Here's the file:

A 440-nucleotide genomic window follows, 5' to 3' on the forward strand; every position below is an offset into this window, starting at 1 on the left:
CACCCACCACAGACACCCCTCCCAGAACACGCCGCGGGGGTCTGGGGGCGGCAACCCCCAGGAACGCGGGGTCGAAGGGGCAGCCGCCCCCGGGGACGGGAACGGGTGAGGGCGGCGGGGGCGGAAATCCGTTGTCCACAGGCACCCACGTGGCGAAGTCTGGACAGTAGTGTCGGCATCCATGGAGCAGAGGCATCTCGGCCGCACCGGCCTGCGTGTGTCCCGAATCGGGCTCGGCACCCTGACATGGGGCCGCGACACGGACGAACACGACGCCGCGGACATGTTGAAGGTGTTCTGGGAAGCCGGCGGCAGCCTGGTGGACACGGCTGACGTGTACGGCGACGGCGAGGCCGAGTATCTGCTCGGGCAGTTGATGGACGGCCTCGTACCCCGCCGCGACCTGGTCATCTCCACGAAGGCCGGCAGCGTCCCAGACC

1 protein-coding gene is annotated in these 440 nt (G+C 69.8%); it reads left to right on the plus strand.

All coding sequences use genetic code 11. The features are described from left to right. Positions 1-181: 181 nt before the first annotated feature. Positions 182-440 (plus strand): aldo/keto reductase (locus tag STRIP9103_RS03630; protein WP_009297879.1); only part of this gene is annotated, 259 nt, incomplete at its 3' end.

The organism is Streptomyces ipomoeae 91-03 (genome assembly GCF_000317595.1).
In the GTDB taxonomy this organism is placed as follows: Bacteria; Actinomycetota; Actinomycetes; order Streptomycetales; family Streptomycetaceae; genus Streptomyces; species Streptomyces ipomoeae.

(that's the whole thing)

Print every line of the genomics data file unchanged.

A 440-nucleotide genomic window follows, 5' to 3' on the forward strand; every position below is an offset into this window, starting at 1 on the left:
CACCCACCACAGACACCCCTCCCAGAACACGCCGCGGGGGTCTGGGGGCGGCAACCCCCAGGAACGCGGGGTCGAAGGGGCAGCCGCCCCCGGGGACGGGAACGGGTGAGGGCGGCGGGGGCGGAAATCCGTTGTCCACAGGCACCCACGTGGCGAAGTCTGGACAGTAGTGTCGGCATCCATGGAGCAGAGGCATCTCGGCCGCACCGGCCTGCGTGTGTCCCGAATCGGGCTCGGCACCCTGACATGGGGCCGCGACACGGACGAACACGACGCCGCGGACATGTTGAAGGTGTTCTGGGAAGCCGGCGGCAGCCTGGTGGACACGGCTGACGTGTACGGCGACGGCGAGGCCGAGTATCTGCTCGGGCAGTTGATGGACGGCCTCGTACCCCGCCGCGACCTGGTCATCTCCACGAAGGCCGGCAGCGTCCCAGACC

1 protein-coding gene is annotated in these 440 nt (G+C 69.8%); it reads left to right on the plus strand.

All coding sequences use genetic code 11. The features are described from left to right. Positions 1-181: 181 nt before the first annotated feature. Positions 182-440 (plus strand): aldo/keto reductase (locus tag STRIP9103_RS03630; protein WP_009297879.1); only part of this gene is annotated, 259 nt, incomplete at its 3' end.

The organism is Streptomyces ipomoeae 91-03 (genome assembly GCF_000317595.1).
In the GTDB taxonomy this organism is placed as follows: Bacteria; Actinomycetota; Actinomycetes; order Streptomycetales; family Streptomycetaceae; genus Streptomyces; species Streptomyces ipomoeae.